Day 10 recap: Looking back at the most memorable moments of the US Olympic Trials

Posted by Isaac Rosenthal on Sunday, Jul. 1 at 9:00 pm.

The U.S. Olympic Trials are over and soon Hayward Field will be left empty again. The tent city set up on the turf fields will be dismantled, and the corner of East 15th Avenue and Agate Street will once again open to traffic. But, the events of the last 10 days have added another chapter to Eugene’s already rich track history. Here’s a look back at some of the best moments of the Trials.

Ashton Eaton: World’s Greatest Athlete

The Eugene portion of the 2012 Olympic Trials began with the decathlon 100-meter dash. In the third and final heat, Ashton Eaton exploded out of the blocks and covered the distance faster than anyone in decathlon history. Less than an hour later, Eaton leapt farther than any long jumper had in decathlon competition. In fact, Eaton’s leap would have placed him in a second-place tie in the overall long jump competition — and his mark came in grueling wind and rain.

His dominance continued through the rest of the first day of competition and into the second. With two events remaining, fans and media speculated that he was within striking distance of either the American or world record. After a near-PR in the javelin, Eaton still needed a personal-best time in the 1,500 meters — by nearly two seconds — to equal the world record. With 21,000-plus fans egging him on and 1,500-meter specialist Curtis Beach setting a brisk pace, Eaton drafted to the homestretch. With the finish line approaching, Beach slowed to a crawl in his last few strides, allowing Eaton to set the world record in a winning effort.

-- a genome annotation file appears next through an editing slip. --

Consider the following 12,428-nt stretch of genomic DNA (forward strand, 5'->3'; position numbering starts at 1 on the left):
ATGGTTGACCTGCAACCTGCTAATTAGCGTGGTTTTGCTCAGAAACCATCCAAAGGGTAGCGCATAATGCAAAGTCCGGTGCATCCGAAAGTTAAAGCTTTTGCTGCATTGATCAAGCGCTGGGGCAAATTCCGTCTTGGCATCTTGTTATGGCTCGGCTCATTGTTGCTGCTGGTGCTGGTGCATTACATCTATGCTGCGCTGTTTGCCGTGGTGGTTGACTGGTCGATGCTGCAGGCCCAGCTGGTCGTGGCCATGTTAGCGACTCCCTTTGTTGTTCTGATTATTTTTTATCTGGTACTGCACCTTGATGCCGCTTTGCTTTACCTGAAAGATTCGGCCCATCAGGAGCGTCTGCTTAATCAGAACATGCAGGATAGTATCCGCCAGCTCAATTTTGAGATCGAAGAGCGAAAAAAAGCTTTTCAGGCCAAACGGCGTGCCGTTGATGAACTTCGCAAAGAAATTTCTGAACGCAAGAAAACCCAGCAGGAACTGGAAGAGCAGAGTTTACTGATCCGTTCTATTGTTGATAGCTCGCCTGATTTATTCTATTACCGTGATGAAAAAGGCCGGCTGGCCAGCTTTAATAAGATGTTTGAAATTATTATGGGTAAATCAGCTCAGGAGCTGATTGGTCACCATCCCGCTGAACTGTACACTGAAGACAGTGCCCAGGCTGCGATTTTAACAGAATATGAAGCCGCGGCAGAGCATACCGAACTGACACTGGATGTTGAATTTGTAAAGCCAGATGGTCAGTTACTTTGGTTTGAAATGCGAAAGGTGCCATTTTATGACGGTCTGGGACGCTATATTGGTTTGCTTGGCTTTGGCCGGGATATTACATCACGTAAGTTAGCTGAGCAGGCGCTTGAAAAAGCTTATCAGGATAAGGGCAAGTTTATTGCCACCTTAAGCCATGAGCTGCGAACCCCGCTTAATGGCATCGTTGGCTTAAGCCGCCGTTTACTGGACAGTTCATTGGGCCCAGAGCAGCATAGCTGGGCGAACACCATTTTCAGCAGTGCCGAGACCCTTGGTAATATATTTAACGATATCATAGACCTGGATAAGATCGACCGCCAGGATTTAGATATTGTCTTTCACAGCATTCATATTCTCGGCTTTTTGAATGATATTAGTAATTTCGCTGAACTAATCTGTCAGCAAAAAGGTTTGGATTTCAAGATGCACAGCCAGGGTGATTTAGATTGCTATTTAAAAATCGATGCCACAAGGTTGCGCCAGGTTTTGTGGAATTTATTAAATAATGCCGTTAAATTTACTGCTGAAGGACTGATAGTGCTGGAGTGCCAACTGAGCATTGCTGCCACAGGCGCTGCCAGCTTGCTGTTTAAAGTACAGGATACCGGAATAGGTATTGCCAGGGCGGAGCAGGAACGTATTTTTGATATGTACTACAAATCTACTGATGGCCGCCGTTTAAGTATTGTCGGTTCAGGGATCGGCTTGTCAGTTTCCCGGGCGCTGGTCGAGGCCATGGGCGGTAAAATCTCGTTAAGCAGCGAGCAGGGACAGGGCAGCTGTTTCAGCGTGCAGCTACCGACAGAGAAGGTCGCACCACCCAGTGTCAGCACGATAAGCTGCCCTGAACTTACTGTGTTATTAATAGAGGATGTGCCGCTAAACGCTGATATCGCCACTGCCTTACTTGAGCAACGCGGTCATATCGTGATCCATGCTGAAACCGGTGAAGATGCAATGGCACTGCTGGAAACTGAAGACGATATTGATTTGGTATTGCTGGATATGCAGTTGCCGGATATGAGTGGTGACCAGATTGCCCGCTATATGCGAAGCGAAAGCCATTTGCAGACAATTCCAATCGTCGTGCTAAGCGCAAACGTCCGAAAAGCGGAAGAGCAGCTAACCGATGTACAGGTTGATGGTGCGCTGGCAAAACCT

Dead Heat (and its aftermath)

With finish-line technology having taken great leaps in the past decade, a true dead heat is almost unfathomable at this level of competition — but that’s exactly what happened in the women’s 100-meter dash final. Unofficial results initially showed Jeneba Tarmoh edging out Allyson Felix by one one-thousandth of a second for the third and final spot on the Olympic team. But photo analysis of the finish using cameras shooting at 3,000 frames per second were unable to name a clear winner. The dead heat will be resolved by a run-off on Monday evening at 5:00 p.m. The unique, head-to-head match will be televised live by NBC (Admission to Hayward is free for fans).

Rupp outkicks Lagat

If there has been a criticism of Galen Rupp over the course of his illustrious career, it’s that he should devote more training to improving his finishing kick. In the men’s 5,000 meters on Saturday, Rupp silenced those critics by beating out Bernard Lagat — known as a strong finisher — on the final straightaway. Rupp had the lead on the last lap but started to fade around the Bowerman Curve before kicking it into high gear along the final straightaway. The 5,000-meter race came down to less than a quarter of a second difference between Rupp and Lagat, with Rupp prevailing in 13:22.67 — to barely eclipse Steve Prefontaine’s long-standing meet record.

Days earlier, Rupp set another Olympic Trials record, winning the 10,000 meters — and leaving absolutely no doubt — by clocking a 27:25.33, crossing the finish line more than eight seconds ahead of Matt Tegenkamp and bettering the Olympic “A” Standard by nearly 20 seconds.

Felix wins 200 meters

After their dead heat in the 100-meter dash, Felix and Tarmoh each qualified for the 200-meter final, meaning another potential trip to London was on the line. Felix, a 200 specialist, overcame a relatively slow reaction time out of the blocks to win in a meet-record time of 21.69 seconds. That time broke a mark set by one of the greatest female athletes in American history, Florence Griffith-Joyner.